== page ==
For the line following 'bots, everyone used the light sensor to follow the black line. Some used the sensor to locate the color black, while others used the sensor to measure reflected light intensity (RLI). The maze solving 'bots had a lot more variety in their sensors and programming ideas. Many used an ultrasonic sensor to follow along the side of a wall and a touch sensor to recognize dead ends, while others attempted to solve the maze with dead reckoning or a series of true/false (Boolean) statements.
In the end, it was the interactive robots (not the dead reckoning robots) who solved the maze. There are too many variables in the course and the behavior of the robots is also not exact. These kits are sophisticated, but they are not high-precision scientific instruments.

In an exciting twist to the maze competition at BMS, one robot solved the challenge and did multiple trials with slight changes, getting better and better each time. Another robot solved the maze once, and the team went back to the drawing board, frantically making changes until the last possible minute. Their second attempt was more than 2.5 times faster than their first with these few key changes.

As our middle school LEGO Robotics program evolves, it's exciting to see the inventiveness and ingenuity generated by the students in an atmosphere of friendly competition. Everyone is looking forward to our final challenges at our competition on Thursday, May 25th.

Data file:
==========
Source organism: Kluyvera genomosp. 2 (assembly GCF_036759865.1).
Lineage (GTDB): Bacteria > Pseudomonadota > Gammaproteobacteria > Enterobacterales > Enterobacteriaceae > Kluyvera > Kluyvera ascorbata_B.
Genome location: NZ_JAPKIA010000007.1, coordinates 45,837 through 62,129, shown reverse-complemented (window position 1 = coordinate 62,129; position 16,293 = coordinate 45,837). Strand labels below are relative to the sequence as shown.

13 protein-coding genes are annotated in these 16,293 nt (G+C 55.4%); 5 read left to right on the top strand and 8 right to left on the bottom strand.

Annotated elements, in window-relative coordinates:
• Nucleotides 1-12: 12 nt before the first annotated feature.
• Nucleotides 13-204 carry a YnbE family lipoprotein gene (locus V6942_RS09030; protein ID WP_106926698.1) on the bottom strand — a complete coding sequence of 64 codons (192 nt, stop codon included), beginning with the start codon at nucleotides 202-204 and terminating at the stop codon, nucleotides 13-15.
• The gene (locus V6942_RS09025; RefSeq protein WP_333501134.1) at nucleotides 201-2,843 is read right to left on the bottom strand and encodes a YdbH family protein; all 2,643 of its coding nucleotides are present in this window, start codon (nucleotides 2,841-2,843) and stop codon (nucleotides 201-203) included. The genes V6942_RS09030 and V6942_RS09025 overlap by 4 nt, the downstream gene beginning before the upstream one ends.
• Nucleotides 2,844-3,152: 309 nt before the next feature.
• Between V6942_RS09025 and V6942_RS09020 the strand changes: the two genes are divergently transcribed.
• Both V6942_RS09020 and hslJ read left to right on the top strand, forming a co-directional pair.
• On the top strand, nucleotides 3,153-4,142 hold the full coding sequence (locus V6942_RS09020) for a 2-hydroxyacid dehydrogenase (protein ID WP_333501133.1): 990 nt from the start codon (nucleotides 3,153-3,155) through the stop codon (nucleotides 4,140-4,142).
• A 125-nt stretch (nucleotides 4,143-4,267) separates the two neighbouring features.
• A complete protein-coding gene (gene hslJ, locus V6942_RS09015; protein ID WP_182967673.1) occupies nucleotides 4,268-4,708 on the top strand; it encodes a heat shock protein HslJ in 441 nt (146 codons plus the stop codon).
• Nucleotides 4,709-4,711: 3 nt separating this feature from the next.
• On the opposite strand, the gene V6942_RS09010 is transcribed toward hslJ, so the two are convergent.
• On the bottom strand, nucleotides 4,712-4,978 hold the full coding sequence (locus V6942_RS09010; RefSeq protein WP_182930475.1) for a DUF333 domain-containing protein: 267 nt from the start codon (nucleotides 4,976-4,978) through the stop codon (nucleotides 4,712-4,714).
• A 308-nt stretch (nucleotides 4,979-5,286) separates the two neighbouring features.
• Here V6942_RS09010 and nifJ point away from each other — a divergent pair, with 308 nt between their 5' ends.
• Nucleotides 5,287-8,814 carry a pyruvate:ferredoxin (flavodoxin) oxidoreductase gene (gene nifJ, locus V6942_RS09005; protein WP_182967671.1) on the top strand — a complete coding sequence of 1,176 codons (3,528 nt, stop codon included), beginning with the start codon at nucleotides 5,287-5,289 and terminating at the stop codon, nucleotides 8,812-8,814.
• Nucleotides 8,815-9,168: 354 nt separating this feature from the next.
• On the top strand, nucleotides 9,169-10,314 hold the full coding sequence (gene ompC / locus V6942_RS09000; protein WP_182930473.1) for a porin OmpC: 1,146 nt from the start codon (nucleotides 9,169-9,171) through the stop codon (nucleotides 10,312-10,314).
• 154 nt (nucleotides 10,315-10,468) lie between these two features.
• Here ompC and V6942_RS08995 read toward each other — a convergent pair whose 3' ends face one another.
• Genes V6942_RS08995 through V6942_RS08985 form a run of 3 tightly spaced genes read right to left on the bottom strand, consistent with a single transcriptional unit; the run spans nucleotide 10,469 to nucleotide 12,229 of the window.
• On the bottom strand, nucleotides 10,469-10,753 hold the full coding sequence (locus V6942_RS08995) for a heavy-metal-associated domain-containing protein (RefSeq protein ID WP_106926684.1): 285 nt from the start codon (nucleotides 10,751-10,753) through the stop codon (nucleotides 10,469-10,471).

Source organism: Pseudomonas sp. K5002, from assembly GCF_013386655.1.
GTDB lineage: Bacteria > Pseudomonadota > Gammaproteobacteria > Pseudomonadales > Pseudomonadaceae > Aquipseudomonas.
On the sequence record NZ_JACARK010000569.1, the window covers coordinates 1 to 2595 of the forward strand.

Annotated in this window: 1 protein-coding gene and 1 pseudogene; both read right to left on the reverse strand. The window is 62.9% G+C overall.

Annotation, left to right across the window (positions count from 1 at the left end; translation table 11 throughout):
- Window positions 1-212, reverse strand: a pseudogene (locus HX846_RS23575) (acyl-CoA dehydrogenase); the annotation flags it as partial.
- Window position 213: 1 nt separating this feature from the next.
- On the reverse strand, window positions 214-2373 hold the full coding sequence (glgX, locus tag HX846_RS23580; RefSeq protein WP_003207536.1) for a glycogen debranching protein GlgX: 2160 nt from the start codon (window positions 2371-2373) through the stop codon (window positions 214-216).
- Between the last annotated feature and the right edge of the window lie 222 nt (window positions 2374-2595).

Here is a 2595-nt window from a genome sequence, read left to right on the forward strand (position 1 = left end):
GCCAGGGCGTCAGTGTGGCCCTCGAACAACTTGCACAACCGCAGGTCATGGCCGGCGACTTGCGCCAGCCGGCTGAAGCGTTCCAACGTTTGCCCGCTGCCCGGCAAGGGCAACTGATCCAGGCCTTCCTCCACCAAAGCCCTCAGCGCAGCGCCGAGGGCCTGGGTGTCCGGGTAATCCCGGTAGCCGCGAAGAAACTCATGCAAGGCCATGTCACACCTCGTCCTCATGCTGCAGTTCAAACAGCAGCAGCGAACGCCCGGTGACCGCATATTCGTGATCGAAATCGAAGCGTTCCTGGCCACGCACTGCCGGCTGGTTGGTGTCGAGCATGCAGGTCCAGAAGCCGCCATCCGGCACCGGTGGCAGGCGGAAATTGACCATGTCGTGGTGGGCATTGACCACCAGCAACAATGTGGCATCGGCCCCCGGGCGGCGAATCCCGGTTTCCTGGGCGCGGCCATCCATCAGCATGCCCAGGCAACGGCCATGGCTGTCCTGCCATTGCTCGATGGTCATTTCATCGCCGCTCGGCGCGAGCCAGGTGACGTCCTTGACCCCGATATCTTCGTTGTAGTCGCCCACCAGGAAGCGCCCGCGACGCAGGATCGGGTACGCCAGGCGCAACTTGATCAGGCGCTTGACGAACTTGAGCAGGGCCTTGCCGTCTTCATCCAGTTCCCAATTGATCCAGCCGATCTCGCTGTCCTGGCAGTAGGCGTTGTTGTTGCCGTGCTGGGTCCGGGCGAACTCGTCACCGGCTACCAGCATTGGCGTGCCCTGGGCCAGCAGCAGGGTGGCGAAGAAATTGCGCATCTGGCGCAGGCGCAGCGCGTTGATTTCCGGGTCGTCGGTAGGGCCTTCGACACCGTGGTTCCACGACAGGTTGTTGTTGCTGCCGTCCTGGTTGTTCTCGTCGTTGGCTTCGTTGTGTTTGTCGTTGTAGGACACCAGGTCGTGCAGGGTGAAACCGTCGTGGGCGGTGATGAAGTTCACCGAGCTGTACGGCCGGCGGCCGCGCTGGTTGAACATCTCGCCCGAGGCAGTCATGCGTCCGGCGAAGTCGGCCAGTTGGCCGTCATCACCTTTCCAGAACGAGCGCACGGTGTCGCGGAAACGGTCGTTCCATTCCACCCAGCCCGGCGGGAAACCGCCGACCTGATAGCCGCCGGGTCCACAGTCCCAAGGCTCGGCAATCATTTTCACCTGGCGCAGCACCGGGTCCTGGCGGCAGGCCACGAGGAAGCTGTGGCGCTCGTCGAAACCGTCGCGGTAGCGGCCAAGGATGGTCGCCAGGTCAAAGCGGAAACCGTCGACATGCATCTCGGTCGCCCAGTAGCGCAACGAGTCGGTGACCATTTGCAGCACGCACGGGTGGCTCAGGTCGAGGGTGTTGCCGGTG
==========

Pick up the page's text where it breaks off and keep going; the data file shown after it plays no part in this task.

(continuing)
Wednesday, February 1, 2017

On to the Next Challenges

The next projects we will be working on are a line-following robot and a maze-solving robot. Both tasks require the use of sensors. Threshold levels need to be tested, measured and analyzed. We ask ourselves "what is the target percentage of reflected light intensity we are looking for," and "what is the default distance the robot must maintain from the wall?"

Once the threshold levels have been set, we have to decide what our program is going to do. The best way to begin thinking about this is to write a set of commands in pseudocode. This is text written in lines as opposed to building a program with virtual blocks in the LEGO Mindstorms language. For the line follower, let's say the target RLI (reflected light intensity) is 30%, and that we want our robot to follow the right side of the black line. The pseudocode might look like this:


  • Start program
  • enter loop
  • enter switch
  • If  RLI is greater than 30%, turn left
  • If RLI is less than 30%, turn right
  • continue loop forever
This basic program will need to be debugged and tweaked to find the best balance between speed and accuracy. There is also a way for the robot to change its amount of turn based on the reading of the sensor. This is called a proportional program.